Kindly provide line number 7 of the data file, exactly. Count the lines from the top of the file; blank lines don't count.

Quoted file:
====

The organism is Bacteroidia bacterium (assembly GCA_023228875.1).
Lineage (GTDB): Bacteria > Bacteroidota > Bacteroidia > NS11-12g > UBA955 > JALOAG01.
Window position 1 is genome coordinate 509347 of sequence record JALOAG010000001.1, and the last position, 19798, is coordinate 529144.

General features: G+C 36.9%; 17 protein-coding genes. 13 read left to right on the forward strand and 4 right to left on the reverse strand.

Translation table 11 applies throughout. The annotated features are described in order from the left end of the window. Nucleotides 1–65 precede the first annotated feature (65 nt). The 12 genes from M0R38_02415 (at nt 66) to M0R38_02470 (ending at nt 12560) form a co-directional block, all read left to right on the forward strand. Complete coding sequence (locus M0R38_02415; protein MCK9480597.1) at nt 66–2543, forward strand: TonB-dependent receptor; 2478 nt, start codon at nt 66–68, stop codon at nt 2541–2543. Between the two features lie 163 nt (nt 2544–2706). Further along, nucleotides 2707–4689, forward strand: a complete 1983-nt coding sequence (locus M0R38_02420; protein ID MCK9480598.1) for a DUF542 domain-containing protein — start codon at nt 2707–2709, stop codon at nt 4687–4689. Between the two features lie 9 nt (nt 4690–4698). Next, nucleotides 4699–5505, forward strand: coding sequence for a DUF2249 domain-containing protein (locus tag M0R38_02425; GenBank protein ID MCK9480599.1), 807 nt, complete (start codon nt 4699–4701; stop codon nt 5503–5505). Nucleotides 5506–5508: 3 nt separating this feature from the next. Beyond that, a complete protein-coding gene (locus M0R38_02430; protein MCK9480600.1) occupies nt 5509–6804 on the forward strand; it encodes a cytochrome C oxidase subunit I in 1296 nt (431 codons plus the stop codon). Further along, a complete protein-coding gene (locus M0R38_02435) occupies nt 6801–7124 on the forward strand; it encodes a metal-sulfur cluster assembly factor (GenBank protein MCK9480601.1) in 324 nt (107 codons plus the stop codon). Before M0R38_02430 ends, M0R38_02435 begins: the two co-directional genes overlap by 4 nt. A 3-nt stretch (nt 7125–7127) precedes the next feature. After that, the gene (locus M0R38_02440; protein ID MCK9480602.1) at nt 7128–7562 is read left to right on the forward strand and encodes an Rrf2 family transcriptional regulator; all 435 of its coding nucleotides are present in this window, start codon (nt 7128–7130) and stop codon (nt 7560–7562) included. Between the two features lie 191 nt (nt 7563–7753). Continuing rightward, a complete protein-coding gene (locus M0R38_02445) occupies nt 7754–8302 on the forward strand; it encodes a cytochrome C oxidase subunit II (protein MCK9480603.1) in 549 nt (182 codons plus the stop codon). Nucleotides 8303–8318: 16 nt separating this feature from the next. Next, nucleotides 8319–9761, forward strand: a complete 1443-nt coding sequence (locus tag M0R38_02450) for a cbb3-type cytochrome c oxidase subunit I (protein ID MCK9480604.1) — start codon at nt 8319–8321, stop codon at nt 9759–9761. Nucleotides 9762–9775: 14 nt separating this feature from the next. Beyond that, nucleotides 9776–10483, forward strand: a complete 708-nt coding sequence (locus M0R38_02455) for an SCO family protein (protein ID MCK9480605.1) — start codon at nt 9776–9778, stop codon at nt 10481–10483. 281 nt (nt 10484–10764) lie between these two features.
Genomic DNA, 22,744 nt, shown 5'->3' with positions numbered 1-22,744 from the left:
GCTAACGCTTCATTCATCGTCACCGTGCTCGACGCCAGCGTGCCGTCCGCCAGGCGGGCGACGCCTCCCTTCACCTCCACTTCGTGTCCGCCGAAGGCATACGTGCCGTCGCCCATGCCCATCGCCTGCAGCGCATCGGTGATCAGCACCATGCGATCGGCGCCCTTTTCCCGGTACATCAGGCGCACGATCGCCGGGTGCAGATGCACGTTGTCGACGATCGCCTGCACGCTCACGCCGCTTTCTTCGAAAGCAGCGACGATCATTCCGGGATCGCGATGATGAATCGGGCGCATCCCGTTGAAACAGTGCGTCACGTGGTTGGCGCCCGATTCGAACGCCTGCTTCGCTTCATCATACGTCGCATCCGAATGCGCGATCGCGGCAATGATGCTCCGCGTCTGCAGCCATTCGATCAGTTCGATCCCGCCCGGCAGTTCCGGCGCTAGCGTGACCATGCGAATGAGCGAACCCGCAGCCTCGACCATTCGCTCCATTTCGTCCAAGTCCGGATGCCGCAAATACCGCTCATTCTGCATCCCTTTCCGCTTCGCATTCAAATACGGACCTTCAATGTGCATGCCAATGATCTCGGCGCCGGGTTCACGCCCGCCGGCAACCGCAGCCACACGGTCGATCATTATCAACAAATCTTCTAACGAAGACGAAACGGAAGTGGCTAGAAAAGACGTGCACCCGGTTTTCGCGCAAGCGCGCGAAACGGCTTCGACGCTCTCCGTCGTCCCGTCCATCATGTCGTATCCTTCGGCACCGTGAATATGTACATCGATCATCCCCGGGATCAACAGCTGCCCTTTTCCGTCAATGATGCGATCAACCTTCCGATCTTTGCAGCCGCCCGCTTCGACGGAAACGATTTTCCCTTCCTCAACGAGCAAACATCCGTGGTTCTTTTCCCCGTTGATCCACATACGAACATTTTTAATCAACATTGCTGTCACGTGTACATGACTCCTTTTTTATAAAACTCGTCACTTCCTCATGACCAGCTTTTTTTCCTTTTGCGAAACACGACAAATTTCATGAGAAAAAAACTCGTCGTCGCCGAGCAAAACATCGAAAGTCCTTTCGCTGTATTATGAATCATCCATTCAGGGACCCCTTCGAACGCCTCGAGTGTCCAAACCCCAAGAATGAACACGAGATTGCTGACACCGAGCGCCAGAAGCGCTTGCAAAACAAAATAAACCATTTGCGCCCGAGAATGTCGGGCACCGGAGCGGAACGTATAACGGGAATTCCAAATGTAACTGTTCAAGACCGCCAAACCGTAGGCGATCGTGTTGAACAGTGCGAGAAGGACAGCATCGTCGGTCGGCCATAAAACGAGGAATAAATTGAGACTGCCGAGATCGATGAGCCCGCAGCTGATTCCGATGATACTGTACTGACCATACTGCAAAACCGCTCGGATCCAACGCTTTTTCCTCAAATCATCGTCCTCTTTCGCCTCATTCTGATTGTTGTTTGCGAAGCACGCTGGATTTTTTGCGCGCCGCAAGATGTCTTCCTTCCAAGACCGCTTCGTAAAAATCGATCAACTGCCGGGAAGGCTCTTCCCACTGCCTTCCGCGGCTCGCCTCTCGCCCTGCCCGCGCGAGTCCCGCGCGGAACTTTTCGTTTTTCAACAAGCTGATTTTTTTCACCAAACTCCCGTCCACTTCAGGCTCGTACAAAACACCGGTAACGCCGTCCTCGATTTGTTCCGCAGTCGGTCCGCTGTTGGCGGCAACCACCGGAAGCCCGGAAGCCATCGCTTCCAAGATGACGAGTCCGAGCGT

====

GCTAACGCTTCATTCATCGTCACCGTGCTCGACGCCAGCGTGCCGTCCGCCAGGCGGGCGACGCCTCCCTTCACCTCCACTTCGTGTCCGCCGAAGGCATACGTGCCGTCGCCCATGCCCATCGCCTGCAGCGCATCGGTGATCAGCACCATGCGATCGGCGCCCTTTTCCCGGTACATCAGGCGCACGATCGCCGGGTGCAGATGCACGTTGTCGACGATCGCCTGCACGCTCACGCCGCTTTCTTCGAAAGCAGCGACGATCATTCCGGGATCGCGATGATGAATCGGGCGCATCCCGTTGAAACAGTGCGTCACGTGGTTGGCGCCCGATTCGAACGCCTGCTTCGCTTCATCATACGTCGCATCCGAATGCGCGATCGCGGCAATGATGCTCCGCGTCTGCAGCCATTCGATCAGTTCGATCCCGCCCGGCAGTTCCGGCGCTAGCGTGACCATGCGAATGAGCGAACCCGCAGCCTCGACCATTCGCTCCATTTCGTCCAAGTCCGGATGCCGCAAATACCGCTCATTCTGCATCCCTTTCCGCTTCGCATTCAAATACGGACCTTCAATGTGCATGCCAATGATCTCGGCGCCGGGTTCACGCCCGCCGGCAACCGCAGCCACACGGTCGATCATTATCAACAAATCTTCTAACGAAGACGAAACGGAAGTGGCTAGAAAAGACGTGCACCCGGTTTTCGCGCAAGCGCGCGAAACGGCTTCGACGCTCTCCGTCGTCCCGTCCATCATGTCGTATCCTTCGGCACCGTGAATATGTACATCGATCATCCCCGGGATCAACAGCTGCCCTTTTCCGTCAATGATGCGATCAACCTTCCGATCTTTGCAGCCGCCCGCTTCGACGGAAACGATTTTCCCTTCCTCAACGAGCAAACATCCGTGGTTCTTTTCCCCGTTGATCCACATACGAACATTTTTAATCAACATTGCTGTCACGTGTACATGACTCCTTTTTTATAAAACTCGTCACTTCCTCATGACCAGCTTTTTTTCCTTTTGCGAAACACGACAAATTTCATGAGAAAAAAACTCGTCGTCGCCGAGCAAAACATCGAAAGTCCTTTCGCTGTATTATGAATCATCCATTCAGGGACCCCTTCGAACGCCTCGAGTGTCCAAACCCCAAGAATGAACACGAGATTGCTGACACCGAGCGCCAGAAGCGCTTGCAAAACAAAATAAACCATTTGCGCCCGAGAATGTCGGGCACCGGAGCGGAACGTATAACGGGAATTCCAAATGTAACTGTTCAAGACCGCCAAACCGTAGGCGATCGTGTTGAACAGTGCGAGAAGGACAGCATCGTCGGTCGGCCATAAAACGAGGAATAAATTGAGACTGCCGAGATCGATGAGCCCGCAGCTGATTCCGATGATACTGTACTGACCATACTGCAAAACCGCTCGGATCCAACGCTTTTTCCTCAAATCATCGTCCTCTTTCGCCTCATTCTGATTGTTGTTTGCGAAGCACGCTGGATTTTTTGCGCGCCGCAAGATGTCTTCCTTCCAAGACCGCTTCGTAAAAATCGATCAACTGCCGGGAAGGCTCTTCCCACTGCCTTCCGCGGCTCGCCTCTCGCCCTGCCCGCGCGAGTCCCGCGCGGAACTTTTCGTTTTTCAACAAGCTGATTTTTTTCACCAAACTCCCGTCCACTTCAGGCTCGTACAAAACACCGGTAACGCCGTCCTCGATTTGTTCCGCAGTCGGTCCGCTGTTGGCGGCAACCACCGGAAGCCCGGAAGCCATCGCTTCCAAGATGACGAGTCCGAGCGT